This is because your project manager will work with you to make sure that the ground mount is placed and designed to work as efficiently as possible. With a ground mount you have more freedom to make sure that the panels are not shaded, there are no obstructions, and the panels can be angled to the most optimal position. You don’t get this kind of freedom when designing a roof system which is why you may end up needing more panels in that scenario.
Because of the possibility of optimization that a ground mount offers, you may be able to use fewer panels to produce the same amount of energy that more panels would be needed to produce on your roof.
Fewer panels = lower cost !
They are easier to clean
For the most part, solar panels don’t need to be cleaned very often. But occasionally, something does interfere with the output of a panel and they need to be inspected and/or cleaned. In this case, it can be a bit of a headache to have to get on to your roof or have someone else come out and do so.
With a ground mount, it is much easier to actually take a look at the tops of the panels and see what’s going on!
You never have to worry about moving them
Unfortunately it’s just a fact of life that occasionally roofs need to be replaced or repaired. When this time comes and you have a solar system on your roof, you have to remove the solar panels before the work can be done to the roof. And once it’s over, they have to be replaced.
With a ground mount, you never have to worry about moving the panels if and when something goes awry with your roof. They will be a free-standing system that doesn’t need much attention at all!
You can get creative and start a garden underneath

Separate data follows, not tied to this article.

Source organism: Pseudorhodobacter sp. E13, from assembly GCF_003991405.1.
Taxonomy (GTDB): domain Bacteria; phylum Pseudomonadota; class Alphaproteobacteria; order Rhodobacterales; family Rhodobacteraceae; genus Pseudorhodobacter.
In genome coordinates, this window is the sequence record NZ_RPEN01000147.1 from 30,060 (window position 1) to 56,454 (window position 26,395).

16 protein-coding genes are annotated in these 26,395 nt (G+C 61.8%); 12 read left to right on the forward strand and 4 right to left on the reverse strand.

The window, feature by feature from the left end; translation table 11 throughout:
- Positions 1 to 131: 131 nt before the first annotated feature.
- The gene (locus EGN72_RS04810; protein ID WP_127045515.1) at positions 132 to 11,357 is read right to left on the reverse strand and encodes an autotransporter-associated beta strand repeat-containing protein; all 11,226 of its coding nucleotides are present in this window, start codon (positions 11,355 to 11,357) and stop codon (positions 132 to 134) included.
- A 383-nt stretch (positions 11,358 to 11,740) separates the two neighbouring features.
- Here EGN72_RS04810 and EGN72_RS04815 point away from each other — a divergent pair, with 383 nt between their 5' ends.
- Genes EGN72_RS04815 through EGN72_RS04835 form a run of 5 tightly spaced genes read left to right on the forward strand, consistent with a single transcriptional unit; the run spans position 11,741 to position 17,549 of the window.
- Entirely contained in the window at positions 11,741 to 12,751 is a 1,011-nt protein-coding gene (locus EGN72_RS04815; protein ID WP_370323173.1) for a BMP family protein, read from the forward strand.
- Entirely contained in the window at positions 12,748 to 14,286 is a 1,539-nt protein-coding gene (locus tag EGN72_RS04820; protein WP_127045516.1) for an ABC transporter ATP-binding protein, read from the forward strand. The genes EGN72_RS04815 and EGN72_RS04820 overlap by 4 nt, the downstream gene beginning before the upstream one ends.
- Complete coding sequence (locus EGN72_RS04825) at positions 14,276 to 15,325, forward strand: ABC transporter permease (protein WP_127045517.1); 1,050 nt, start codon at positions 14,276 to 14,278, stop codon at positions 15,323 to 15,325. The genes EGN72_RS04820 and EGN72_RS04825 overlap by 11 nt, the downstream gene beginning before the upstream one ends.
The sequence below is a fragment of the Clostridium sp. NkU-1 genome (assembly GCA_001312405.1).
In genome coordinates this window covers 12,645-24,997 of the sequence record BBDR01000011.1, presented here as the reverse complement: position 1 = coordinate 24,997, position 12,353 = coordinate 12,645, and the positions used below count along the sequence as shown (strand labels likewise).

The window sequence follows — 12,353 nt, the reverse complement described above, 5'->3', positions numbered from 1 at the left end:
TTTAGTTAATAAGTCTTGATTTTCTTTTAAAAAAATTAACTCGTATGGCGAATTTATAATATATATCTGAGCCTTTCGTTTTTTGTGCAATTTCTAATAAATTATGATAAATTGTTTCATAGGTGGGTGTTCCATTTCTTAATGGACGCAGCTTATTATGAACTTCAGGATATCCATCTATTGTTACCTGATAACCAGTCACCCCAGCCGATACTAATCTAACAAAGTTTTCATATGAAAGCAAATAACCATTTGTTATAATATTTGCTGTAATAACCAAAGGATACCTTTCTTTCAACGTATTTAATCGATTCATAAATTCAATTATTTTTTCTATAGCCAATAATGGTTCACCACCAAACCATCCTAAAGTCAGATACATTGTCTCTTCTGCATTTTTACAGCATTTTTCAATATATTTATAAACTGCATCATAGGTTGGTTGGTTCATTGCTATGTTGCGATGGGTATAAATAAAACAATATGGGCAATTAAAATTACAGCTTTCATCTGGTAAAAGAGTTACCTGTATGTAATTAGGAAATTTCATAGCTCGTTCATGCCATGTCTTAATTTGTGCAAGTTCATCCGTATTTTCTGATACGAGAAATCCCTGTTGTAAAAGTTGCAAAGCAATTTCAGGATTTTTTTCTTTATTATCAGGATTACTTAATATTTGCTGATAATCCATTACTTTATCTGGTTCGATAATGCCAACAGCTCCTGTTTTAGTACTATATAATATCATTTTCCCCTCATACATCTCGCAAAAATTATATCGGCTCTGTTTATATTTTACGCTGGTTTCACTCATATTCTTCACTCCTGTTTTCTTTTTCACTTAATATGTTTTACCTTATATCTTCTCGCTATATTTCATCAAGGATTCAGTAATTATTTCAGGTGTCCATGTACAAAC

This is a fun one. A solar ground mount will be a new structure in your yard. Which means, new possibilities! Many homeowners take advantage of the new little ecosystem that is created beneath the ground mount by starting an herb garden. You can get creative and think about what you might do with your space!
Now that you know some of the major pros and cons of getting a solar ground mount, you can be certain that you are happy with your choice to switch your home over to solar power!
If you’re ready to talk to someone about your options for going solar, click here!
When you decide to have solar panels installed, you suddenly start doing a lot more thinking about your roof than you’ve done in the past. Is it flat or pitched, is it metal or shingles, is it covered by trees?! In many cases, during the conversation about solar, homeowners decide to bundle the process of replacing their roof in with their solar panel installation!
So, after going through all this trouble to take care of your roof, you may be wondering, do solar panels protect your roof? Or do they damage it?!
Do solar panels damage the roof?
If your installation is done correctly, solar panels won’t cause any damage to your roof. Although there will be holes drilled into your roof for the attachment, these holes are carefully covered up by moisture-resistant material to ensure that neither the exterior nor the infrastructure of your roof will be damaged.
Will there be holes in my roof after having solar panels installed?
The team who installs your panels will have to drill holes in order to use bolts to attach the panels to the rafters of your home. These holes are then filled with weather-proof material so they are not make sure that your roof will not suffer any damage from the holes.
Do solar panels protect your roof?
To some extent, solar panels do protect your roof. Solar panels act as an additional barrier between your roof and the elements. This includes rain, snow, wind, debris…but also sun exposure. If you have shingles on your roof, the solar panels will protect your roof from the sun bleaching that would normally occur to your shingles.
Although the panels likely will not cover the entire surface area of your roof, the areas that are covered will in fact likely be better off in the long run for having been covered by the panels.